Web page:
Rising ambition!: how I recently read “Byrds – Requiem For The Timeless Volume 1” by Johnny Rogan and “Here, There, and Everywhere: My Life Recording the Music of The Beatles” by Geoff Emerick

Those closed to the shareholders of this blog know that the editorial team got a bit more time recently to focus on the musical side of things, hence the reason of this post. I had these two books in my library for quite a long time but I did not dare starting them before. I knew these two books would be fascinating but because they are very long to read I was afraid in not succeeding in enjoying them as much as I should have. So here you go now for your pleasure a review of these two music bibles.

  • Johnny Rogan – “Byrds – Requiem For The Timeless – Volume 1”

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The author of this book is one of the best music writers and has worked on other bands such as Roxy Music or The Smiths for example. However, his main obsession by far has always been The Byrds, one of the best bands from the 60’s and the 70’s. On my side, they did not make the cut when I had to choose my top 100 of best artists of all times but they were just behind and they always have been one of my key bands.

To make it short, The Byrds were a Beatles-influenced US band, beknown for their sense of melody and use of the famous 12-string Rickenbacker sound. The classic line-up was made out of Gene Clark (voice and guitar), Roger McGuinn (voice and guitar), David Crosby (voice and guitar), Chris Hillman (voice and bass) and Michael Clarke (drums) but did not last long as such and the group were to change musicians throughout their careers. They did a few great records…but maybe not as great as other seminal bands (The Doors, The Rolling Stones, The Beatles, etc…) and were as much influenced by psychedelic sounds as by country music. They are actually supposed to be the inventors of country-rock music, thanks to the influence of one-album member and Keith Richards’ buddy Gram Parsons.

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Reading these comments, one may think that the book is an usual 350/400 page biography…but this is a mistake. This book has 1,200 pages…and this is only Volume 1! (Volume 2 should be released in the summer of 2017 and focused on the solo career of former Byrds members). So how to read such a big and heavy book as I read it in its physical format? Easy, I decided to read one chapter a day, come hell or high water, which was really great as I felt like meeting people I knew on a daily basis, reading their story from the 40’s to nowadays. This biography is for me very close to history books that one could read first in the sense of details but also on the fact that rock musicians are probably the last remaining ones to have such an incredible life. David Crosby’s life in particular is completely surreal as the guy should be dead for ages but keeps on surviving..and surprising everyone with new chapters in his life: conflict with fellow Byrds members, girlfriend dying from a road accident, new life with Crosby, Stills and Nash, heavy drug usage which led him to jail, heart attack, discovered paternity, help in making pregnant his lesbian best friends, etc… the list is endless!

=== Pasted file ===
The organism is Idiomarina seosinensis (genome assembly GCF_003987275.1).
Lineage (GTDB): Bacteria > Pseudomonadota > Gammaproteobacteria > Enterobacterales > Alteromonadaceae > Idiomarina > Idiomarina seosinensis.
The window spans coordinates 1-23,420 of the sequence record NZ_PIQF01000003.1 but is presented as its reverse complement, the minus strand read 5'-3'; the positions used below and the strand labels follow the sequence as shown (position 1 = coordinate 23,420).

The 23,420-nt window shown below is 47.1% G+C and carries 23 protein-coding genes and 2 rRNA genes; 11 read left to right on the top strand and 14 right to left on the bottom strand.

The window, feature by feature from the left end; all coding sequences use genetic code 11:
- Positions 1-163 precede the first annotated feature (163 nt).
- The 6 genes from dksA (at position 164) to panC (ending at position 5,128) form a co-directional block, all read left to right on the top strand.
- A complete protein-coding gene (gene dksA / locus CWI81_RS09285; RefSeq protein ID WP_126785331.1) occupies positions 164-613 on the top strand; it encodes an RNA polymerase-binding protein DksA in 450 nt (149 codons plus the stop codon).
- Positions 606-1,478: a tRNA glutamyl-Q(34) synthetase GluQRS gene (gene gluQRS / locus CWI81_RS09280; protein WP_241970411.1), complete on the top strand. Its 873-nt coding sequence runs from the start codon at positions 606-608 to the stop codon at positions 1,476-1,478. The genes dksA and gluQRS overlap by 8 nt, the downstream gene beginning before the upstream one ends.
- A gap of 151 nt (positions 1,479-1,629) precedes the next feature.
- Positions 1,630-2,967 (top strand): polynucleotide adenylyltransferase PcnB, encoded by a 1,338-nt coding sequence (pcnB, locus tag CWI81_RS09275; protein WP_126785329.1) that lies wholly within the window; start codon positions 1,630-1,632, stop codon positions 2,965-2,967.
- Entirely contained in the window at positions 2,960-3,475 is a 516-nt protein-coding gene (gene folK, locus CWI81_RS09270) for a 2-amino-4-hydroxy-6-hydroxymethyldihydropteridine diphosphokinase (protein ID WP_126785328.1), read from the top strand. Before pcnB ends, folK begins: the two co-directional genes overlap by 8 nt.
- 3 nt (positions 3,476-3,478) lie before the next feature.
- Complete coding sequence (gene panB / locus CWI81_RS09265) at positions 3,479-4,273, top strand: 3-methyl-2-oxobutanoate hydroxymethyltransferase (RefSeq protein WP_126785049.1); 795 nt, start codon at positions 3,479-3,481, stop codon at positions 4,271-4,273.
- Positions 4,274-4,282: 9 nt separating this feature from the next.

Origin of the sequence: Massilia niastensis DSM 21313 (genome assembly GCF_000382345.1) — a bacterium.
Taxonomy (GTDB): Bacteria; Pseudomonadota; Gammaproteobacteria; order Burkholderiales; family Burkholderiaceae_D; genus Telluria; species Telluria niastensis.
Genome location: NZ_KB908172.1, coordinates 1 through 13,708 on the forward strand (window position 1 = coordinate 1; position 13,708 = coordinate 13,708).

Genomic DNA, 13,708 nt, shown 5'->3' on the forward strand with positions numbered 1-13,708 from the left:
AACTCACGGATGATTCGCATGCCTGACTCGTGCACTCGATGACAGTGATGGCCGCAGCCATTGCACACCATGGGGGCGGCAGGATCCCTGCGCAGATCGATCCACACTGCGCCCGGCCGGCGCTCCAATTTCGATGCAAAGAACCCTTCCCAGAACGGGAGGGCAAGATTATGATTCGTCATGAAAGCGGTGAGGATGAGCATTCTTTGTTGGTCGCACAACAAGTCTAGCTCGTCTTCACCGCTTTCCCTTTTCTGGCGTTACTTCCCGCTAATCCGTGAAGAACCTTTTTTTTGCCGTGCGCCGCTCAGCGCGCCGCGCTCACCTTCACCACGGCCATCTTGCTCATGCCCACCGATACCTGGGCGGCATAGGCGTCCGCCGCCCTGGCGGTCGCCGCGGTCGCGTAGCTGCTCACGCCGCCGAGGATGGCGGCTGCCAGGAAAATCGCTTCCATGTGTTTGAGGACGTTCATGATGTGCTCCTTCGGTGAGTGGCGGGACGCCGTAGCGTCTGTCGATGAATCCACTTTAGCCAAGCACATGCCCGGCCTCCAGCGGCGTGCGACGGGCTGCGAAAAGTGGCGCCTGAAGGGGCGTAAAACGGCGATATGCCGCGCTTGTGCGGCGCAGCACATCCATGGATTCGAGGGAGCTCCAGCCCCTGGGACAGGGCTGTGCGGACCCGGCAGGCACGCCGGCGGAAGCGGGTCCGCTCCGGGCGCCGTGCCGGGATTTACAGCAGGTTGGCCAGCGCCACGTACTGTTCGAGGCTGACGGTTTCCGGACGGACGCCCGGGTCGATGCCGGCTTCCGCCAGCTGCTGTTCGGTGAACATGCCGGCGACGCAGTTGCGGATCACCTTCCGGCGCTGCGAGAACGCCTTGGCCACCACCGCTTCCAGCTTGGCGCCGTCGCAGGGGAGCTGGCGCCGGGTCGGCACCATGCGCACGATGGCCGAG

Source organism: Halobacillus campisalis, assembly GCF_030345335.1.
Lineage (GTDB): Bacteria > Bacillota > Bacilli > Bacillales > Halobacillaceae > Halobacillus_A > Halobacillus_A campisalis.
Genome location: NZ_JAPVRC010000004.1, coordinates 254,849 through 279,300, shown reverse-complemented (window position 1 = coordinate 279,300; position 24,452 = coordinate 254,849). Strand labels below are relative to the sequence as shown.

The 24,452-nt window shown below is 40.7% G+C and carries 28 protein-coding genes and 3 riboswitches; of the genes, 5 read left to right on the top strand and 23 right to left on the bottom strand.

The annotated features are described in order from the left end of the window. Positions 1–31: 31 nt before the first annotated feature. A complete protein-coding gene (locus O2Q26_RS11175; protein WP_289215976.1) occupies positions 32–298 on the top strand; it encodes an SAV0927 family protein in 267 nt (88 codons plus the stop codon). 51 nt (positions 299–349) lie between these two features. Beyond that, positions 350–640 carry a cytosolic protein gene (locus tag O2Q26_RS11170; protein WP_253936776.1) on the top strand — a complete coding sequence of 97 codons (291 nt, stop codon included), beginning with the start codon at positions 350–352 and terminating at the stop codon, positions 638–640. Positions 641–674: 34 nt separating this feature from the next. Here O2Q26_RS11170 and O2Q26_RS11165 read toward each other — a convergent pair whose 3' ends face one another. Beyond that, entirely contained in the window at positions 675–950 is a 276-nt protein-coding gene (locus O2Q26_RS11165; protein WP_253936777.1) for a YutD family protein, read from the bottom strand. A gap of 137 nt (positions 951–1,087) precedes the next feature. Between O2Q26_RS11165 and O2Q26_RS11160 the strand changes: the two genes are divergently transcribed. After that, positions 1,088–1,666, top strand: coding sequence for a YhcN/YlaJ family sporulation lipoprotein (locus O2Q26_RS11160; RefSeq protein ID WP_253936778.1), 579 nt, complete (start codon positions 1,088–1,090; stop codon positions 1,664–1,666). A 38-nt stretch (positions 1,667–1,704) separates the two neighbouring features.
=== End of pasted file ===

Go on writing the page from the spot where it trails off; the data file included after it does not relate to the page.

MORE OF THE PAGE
If you like The Byrds or music biographies, read this book on holidays. If you do not have the time to read it, listen to a compilation or box set of The Byrds and you will feel you live in a better place than the day before.

  • Geoff Emerick – “Here, There, and Everywhere: My Life Recording the Music of The Beatles”

How many books about The Beatles did I already read? Probably too many.. but this one gives a totally different perspective (..and is “only” 485 pages!). This is actually not a book about The Beatles but the memoirs of Geoff Emerick, the sound engineer in many of their recordings at Abbey Road studios.

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This is a fascinating reading for all Beatles fans but also for those interested about  what was London in the 60’s as it gives a fantastic historical perspective written and narrated through precise anecdotes and stories. Geoff Emerick looks quite straight to the point and objective on many topics although it would be great to have the point of view of other key people who were there at the same time.

I thought I knew everything about The Beatles but I must admit I discovered new things on almost every page. The most incredible thing is to realise how sounds and specific gimmicks were created on songs or albums I have listened to hundred of times. I thought everything was very much created with a clear plan…but that was very rarely the case, hence the important of a position such as that of the sound engineer. Many of the marvels that the Beatles created in the second phase of their careers were actually experimentations made by sound craftsmen and mastered/arranged with scissors and glue on tapes!

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Very interesting to read as well for the subtle analysis on John, Paul, Ringo and George’s respective personalities, behaviours with others and actual music talents. Not a surprise as far as I am concerned but one of them was really above the others in terms of music skills…and gentleness with others. A must-read for all Beatles fans.

 

 

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